This simple fabric book cover is a quick fix for old, worn-out, or stained book covers and will bring instant interest back to your bookshelves. Create covers with fun fabric prints to brighten up books, and learn how to use decorative stitches in your sewing machine to dress up a boring book.
After seeing how easy these book covers are to make (and how good they look on my shelves!) I started covering all of the “worst offenders” on my shelves (dull or dirty looking books). Read on to find out how to make a simple book cover, and further down find instructions for adding lettering or decorative stitching to the project.
Materials to Make a Simple Fabric Book Cover
- 1-yard Pellon Craft Bond (enough to make one or two book covers)
- 1/2-yard 100% cotton fabric in a print or plain color (enough to make one book cover)
- Sewing machine (I use a BERNINA 570 QE)
- Overlock Foot #2/#2A
- Patchwork Foot #97/#97D
- Reverse Pattern Foot with Clear Sole #34 (for decorative stitching)
- Sharp fabric shears and thread snips
- Coordinating all-purpose 40-weight polyester thread
- Long ruler
- Sewing pins
Measure the book to make a simple fabric book cover.
I’m covering a favorite old sewing book, Sewing for Everyone by Mary Brooks Picken published in 1944. It’s a GREAT book, but the cover has seen better days.
Begin by measuring the book. Add the width of the open book to the width of the closed book to find the cutting width for the fabric book cover.
I open the book to measure across the top edge, rounding up to the next nearest inch. My book measures close to 16″ across the top and I record the width as 16″ on a piece of scrap paper.
Then with the book closed I measure across the top edge, rounding up to the next nearest inch. My closed book measures close to 8″ across the top and I record this number, adding both together to find the fabric book cover width is 24″.
Mark the book cover cutting width and height on the back side of the Craft Fuse lightly with pencil; this will be the cutting line for the book cover.
Place the Craft Fuse on your work table fusible side down (slightly shiny), and measure over from one short end to mark the finished fabric book cover width (my measurement is 24″), and mark lightly with pencil close to the long edge.
Open the book and line up the bottom book cover edge with the bottom of the Craft Fuse, and line up the right book cover edge with the short end of the Craft Fuse.
Trace along the top edge of the book very lightly in pencil (you will use the ruler to make this line straight in the next steps, so don’t worry if the book edge is a bit wobbly or uneven). Move the book over so the left book cover edge meets the pencil line marking the finished fabric book cover width.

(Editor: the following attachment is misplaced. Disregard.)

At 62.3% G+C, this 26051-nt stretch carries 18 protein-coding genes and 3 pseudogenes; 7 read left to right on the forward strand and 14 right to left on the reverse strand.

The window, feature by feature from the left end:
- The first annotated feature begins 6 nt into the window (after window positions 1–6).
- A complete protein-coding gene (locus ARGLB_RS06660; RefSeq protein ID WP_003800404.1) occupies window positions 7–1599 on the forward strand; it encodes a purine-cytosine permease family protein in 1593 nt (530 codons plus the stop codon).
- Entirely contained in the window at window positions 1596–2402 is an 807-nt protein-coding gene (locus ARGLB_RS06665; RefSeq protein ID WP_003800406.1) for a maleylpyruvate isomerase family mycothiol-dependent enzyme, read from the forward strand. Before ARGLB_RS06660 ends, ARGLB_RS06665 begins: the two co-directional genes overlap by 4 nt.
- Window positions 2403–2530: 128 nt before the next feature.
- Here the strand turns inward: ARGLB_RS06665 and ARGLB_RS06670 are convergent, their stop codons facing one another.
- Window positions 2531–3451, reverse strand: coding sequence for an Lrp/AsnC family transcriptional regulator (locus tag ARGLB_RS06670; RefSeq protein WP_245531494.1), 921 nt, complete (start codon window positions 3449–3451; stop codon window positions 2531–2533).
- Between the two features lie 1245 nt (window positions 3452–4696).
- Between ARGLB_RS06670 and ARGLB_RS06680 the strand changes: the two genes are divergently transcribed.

Make a light pencil mark along this edge of the book and along the top edge.
Remove the book and use the ruler to straighten out both of the cutting lines for the book cover.
Carefully cut along the straight lines (you may also use a rotary cutter and cutting mat for this step). Get ready to fuse the Craft Fuse to the fabric with a steam iron and ironing board or pressing surface.
Place the fabric right side down on your pressing surface. Lay the Craft Fuse on top with the fusible (shiny) side down, making sure to leave about one inch of fabric around all edges of the Craft Fuse. Carefully cover the Craft Fuse with a press cloth, and use a spray bottle to dampen the press cloth with water. Set your iron to the WOOL setting and use steam.
Start in the center of the Craft Fuse and apply pressure with the steam iron. Hold in one spot for a count of 8 to 10 seconds, then pick up the iron and move to the next spot – going from the center out to the edges. Don’t rush this step, holding the iron in one place is what seals the glue. After fusing, carefully check the Craft Fuse to see if it is permanently attached, and if there are any spots that have not fused follow the steps above again until everything is permanently adhered.
Let the piece cool thoroughly after fusing, then cut the fabric even with the Craft Fuse on both short ends, and 1/2″ away from the Craft Fuse on the two long ends. Now it’s time to start sewing!
Set up your sewing machine with coordinating thread, Overlock Foot #2/#2A, a zigzag stitch plate, and engage the Zigzag Stitch (this is stitch #2 on the BERNINA 570 QE).
Run a zigzag stitch along the short edges of the book cover with Overlock Foot #2/#2A to keep the edge from fraying in the future.
Next, grab your book and straight pins. Place the book cover right side up on a table and find the center by folding the cover in half. Place the book with the spine near the center. Fold the book cover over the book so both short ends meet with the book spine firmly in the fold.
Flip the top edge of the fabric cover over the front book cover and place a few straight pins through both sides to hold in place.
Turn the book and cover over, pulling the loose end of the fabric cover taught over the other side of the book. Make sure there is no slack in the fabric cover, but don’t pull too hard or the finished cover may end up warping the book.
Flip the other end of the fabric cover over the book cover end, and secure with pins as above.
Carefully remove the fabric cover book from the book. Turn the fabric cover over (pockets side down so you see the full Craft Fuse side) to sew a seam along both long edges. Attach Patchwork Foot #97/#97D for the next steps and sew the seam with a standard straight stitch 2.5mm.
Patchwork Foot #97/#97D has special markings to help sew precise quarter inch seams. Line up the foot so the quarter inch mark to the left of the needle is about even with the edge of the Craft Fuse, and stitch all the way down from one end of the fabric cover to the other, backstitching at the beginning and end. Repeat on the other side.
Trim the seams down only over the pockets to a quarter inch, and trim close to corners.